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M.A. in Social Innovation

17. Oct. 2012

Danube University Krems (DUK) and ZSI cooperate in a groundbreaking study programme

The EU Representation of the European Parliament (EP) and of the European Commission (EC) in Austria hosted an event on "Social Innovation - Prospects in Europe" (Oct. 15, 2012), including the public presentation of the Master of Arts in Social Innovation, starting in the academic year 2012/2013.

In discussion with Heinz K. Becker, Member of EP, Isabella Eiselt from the Austrian Ministry of Science and Research (BMWF) and Peter Baumgartner (DUK) I had the opportunity to explain the concept of social innovation as well as the basics of the study programme. The debate was held in English, as this is the working language of the M.A. studies, yet also to be recorded and used in a video for international follow-up information and promotion.

The panel debate provided an excellent stage to highlight the pioneering role of Austria among the recently rising tide of interest and activities unfolding under the - still kind of fuzzy - label of social innovation:

  • The Centre for Social Innovation (ZSI) was founded more than 20 years ago, way ahead of the many organisations now working under this meanwhile prestigious name in actually all world regions.
  • Similarly, the Austrian Award for Social Innovation ("SozialMarie") stands out as a major signpost and earliest European prize recognising achievements in social innovation. Most recently a European Social Innovation Competition was launched on Oct. 1st, 2012, to stimulate working towards social innovation.
  • Again at the forefront of international developments, the M.A. in Social Innovation at DUK is the first course of studies leading to an academic degree in the field world-wide. At ZSI we are very happy and grateful to Danube University to render possible this great achievement collaboratively!

Why an academic course of studies?

It is the paramount importance attributed to social innovations that necessitates professional education and training on scientific level. Until now the concept itself seems unclear, even to many of the active players in the area; there are inconsistent theoretical foundations, missing indicators and insufficient methodologies to measure success and impact of social innovations. Graduates of studies in social innovation will become equipped with the most recent qualifications in scientific theories, methods and research conscerning social innovation, seen as an integral part of an extended and comprehensive paradigm of innovation

Yet beyond scientific knowledge graduates of this Master's programme will acquire know-how and skills for career opportunities as social innovators themselves, or as certified managers of social innovation processes. The curriculum focuses on social innovations in major praxis and policy areas such as employment, environment, communication, ageing, health and social services.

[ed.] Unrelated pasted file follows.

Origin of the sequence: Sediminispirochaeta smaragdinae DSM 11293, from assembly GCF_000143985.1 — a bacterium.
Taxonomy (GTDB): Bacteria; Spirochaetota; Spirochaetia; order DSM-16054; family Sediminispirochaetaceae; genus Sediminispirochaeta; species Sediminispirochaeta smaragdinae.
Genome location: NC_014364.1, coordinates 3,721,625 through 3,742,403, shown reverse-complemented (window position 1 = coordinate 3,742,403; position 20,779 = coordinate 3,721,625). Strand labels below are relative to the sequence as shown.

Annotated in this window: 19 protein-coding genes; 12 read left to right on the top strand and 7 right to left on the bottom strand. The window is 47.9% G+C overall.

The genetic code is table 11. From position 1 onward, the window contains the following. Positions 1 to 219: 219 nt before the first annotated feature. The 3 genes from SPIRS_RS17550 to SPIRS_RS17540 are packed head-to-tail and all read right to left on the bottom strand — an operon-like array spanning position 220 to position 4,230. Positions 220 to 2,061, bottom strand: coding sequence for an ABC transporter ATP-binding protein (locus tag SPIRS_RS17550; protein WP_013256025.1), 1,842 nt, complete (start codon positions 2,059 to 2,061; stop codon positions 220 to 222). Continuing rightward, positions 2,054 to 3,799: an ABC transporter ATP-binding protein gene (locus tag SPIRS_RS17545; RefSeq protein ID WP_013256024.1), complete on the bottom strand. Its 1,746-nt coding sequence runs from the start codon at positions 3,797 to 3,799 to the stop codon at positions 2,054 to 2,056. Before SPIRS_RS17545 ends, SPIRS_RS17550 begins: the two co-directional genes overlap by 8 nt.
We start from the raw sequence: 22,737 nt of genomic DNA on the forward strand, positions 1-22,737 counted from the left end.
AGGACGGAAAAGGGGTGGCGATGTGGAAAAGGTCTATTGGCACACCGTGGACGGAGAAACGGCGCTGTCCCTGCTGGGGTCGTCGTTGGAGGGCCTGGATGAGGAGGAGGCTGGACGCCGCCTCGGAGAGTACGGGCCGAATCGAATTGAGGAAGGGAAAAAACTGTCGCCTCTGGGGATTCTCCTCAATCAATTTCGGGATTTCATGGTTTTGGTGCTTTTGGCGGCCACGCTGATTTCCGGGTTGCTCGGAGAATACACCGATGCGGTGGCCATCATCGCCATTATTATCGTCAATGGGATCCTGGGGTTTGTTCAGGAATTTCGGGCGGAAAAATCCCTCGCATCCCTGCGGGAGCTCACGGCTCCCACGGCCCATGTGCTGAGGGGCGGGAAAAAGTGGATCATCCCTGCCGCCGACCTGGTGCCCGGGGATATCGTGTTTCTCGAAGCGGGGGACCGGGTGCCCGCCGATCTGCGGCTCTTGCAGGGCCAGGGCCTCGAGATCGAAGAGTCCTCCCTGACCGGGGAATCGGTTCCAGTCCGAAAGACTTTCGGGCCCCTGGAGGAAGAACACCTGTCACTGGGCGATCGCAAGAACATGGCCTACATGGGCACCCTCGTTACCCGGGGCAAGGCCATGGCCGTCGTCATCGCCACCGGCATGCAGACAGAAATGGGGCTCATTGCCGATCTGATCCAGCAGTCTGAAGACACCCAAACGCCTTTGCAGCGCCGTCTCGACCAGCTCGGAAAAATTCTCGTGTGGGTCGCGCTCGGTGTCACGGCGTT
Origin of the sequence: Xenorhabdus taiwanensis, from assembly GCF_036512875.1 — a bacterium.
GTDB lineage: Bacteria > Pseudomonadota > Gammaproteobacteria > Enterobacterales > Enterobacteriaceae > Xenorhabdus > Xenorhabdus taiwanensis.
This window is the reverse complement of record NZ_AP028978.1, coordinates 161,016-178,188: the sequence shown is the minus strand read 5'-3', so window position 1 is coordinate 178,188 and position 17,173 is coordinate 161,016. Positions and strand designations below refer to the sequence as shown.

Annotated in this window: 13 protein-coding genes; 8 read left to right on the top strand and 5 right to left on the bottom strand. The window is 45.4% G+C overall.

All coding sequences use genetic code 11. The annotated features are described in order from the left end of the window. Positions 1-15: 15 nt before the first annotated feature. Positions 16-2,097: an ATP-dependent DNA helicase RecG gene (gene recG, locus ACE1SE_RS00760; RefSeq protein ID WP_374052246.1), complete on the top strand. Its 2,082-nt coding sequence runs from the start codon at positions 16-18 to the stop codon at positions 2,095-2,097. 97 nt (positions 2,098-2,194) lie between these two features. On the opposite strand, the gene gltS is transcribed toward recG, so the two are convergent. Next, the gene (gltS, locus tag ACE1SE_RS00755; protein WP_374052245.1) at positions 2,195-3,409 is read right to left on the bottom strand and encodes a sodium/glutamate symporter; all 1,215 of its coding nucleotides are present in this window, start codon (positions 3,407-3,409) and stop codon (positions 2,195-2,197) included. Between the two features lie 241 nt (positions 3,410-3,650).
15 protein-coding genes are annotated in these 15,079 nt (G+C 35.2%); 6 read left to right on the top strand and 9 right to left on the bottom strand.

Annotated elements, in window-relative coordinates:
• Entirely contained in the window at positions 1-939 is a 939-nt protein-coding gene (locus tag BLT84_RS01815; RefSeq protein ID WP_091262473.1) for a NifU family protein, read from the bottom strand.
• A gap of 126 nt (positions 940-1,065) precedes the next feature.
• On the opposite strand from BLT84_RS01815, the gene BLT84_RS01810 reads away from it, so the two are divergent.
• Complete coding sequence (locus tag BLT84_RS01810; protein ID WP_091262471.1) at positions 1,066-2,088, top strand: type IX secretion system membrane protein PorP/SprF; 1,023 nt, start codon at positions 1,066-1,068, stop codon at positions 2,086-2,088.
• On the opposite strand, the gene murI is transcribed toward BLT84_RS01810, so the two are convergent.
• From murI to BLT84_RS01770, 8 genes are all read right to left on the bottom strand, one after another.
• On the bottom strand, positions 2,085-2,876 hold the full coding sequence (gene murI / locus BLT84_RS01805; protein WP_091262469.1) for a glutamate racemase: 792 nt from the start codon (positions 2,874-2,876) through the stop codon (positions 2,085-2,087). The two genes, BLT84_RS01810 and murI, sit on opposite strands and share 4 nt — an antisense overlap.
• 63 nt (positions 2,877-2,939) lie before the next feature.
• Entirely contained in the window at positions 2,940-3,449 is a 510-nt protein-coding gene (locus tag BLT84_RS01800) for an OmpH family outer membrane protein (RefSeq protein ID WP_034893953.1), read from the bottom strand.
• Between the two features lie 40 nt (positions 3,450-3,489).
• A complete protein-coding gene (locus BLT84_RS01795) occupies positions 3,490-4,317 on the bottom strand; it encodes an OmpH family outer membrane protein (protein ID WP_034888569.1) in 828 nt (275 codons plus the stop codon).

As a result the professional profile of graduates will include the following core competencies:

  • Project and programme assessment concerning social innovation procedures, e.g. working as evaluator or consultant
  • Guidance on social innovation development and implementation in enterprises, public institutions or civil society organisations
  • Research concerning social innovation needs, requirements, conditions and impact
  • Provision of education and training supportive to social entrepreneurship

Most of social innovations develop - as innovations in general do - incrementally, quite often improving step-by-step the quality of life of specific groups in need, and not for the whole of society. Yet there are as well urgent demands for game-changing "systemic innovations" (cf. BEPA-Report), aiming at life-styles and modes of production and consumption positioning the world society of the 21st century to adapt to climate change and other critical challenges. "Certified Social Innovators" graduating from DUK will be capable to work in such varied fields of interest and range in society, facilitating appropriate social innovations in many sectors and to address different levels of complexity.

The panel debate demonstrated the timelyness of such studies. Heinz K. Becker, MEP, outlined a number of policy decisions regarding the further advancement of social innovation in Europe, in particular the forthcoming establishment of a "Social Investment Fund" based on co-decision between EC and EP, in line with the Programme for Social Change and Innovation. Isabella Eiselt (BMWF) refered to the many research topics touching issues of social innovation in the current Call for Proposals of 7th Framework Programme on RTDI, the relevance paid to social innovation in the  Europe 2020 strategy and in Horizon 2020. Peter Baumgartner (DUK) made clear, how well the concept of social innovation and the study programme suits the profile of his Department and the cornerstones of the Danube University, as these are post graduate skills provision to professionals (mainly in mid-career positions), life-long learning and applying innovation to teaching, learning and research practices.

Tags: education, European Union, social innovation